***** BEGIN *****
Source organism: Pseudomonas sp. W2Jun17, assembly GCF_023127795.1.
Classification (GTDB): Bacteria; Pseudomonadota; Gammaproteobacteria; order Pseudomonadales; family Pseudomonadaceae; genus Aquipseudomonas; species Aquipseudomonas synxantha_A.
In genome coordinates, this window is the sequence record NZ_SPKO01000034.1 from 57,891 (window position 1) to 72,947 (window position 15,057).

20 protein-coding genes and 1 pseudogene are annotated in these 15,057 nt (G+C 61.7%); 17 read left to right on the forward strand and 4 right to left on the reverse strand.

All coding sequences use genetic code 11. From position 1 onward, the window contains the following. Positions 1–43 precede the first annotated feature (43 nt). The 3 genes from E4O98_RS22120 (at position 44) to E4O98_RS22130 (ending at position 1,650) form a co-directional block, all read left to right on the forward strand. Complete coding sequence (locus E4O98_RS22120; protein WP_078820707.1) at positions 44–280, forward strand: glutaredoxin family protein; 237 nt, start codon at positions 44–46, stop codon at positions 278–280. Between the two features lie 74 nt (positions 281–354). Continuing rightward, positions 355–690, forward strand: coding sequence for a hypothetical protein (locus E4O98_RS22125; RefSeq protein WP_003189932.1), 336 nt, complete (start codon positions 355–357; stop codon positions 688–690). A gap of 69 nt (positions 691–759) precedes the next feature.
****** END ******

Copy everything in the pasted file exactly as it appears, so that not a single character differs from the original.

Source organism: Pseudomonas sp. W2Jun17, assembly GCF_023127795.1.
Classification (GTDB): Bacteria; Pseudomonadota; Gammaproteobacteria; order Pseudomonadales; family Pseudomonadaceae; genus Aquipseudomonas; species Aquipseudomonas synxantha_A.
In genome coordinates, this window is the sequence record NZ_SPKO01000034.1 from 57,891 (window position 1) to 72,947 (window position 15,057).

20 protein-coding genes and 1 pseudogene are annotated in these 15,057 nt (G+C 61.7%); 17 read left to right on the forward strand and 4 right to left on the reverse strand.

All coding sequences use genetic code 11. From position 1 onward, the window contains the following. Positions 1–43 precede the first annotated feature (43 nt). The 3 genes from E4O98_RS22120 (at position 44) to E4O98_RS22130 (ending at position 1,650) form a co-directional block, all read left to right on the forward strand. Complete coding sequence (locus E4O98_RS22120; protein WP_078820707.1) at positions 44–280, forward strand: glutaredoxin family protein; 237 nt, start codon at positions 44–46, stop codon at positions 278–280. Between the two features lie 74 nt (positions 281–354). Continuing rightward, positions 355–690, forward strand: coding sequence for a hypothetical protein (locus E4O98_RS22125; RefSeq protein WP_003189932.1), 336 nt, complete (start codon positions 355–357; stop codon positions 688–690). A gap of 69 nt (positions 691–759) precedes the next feature.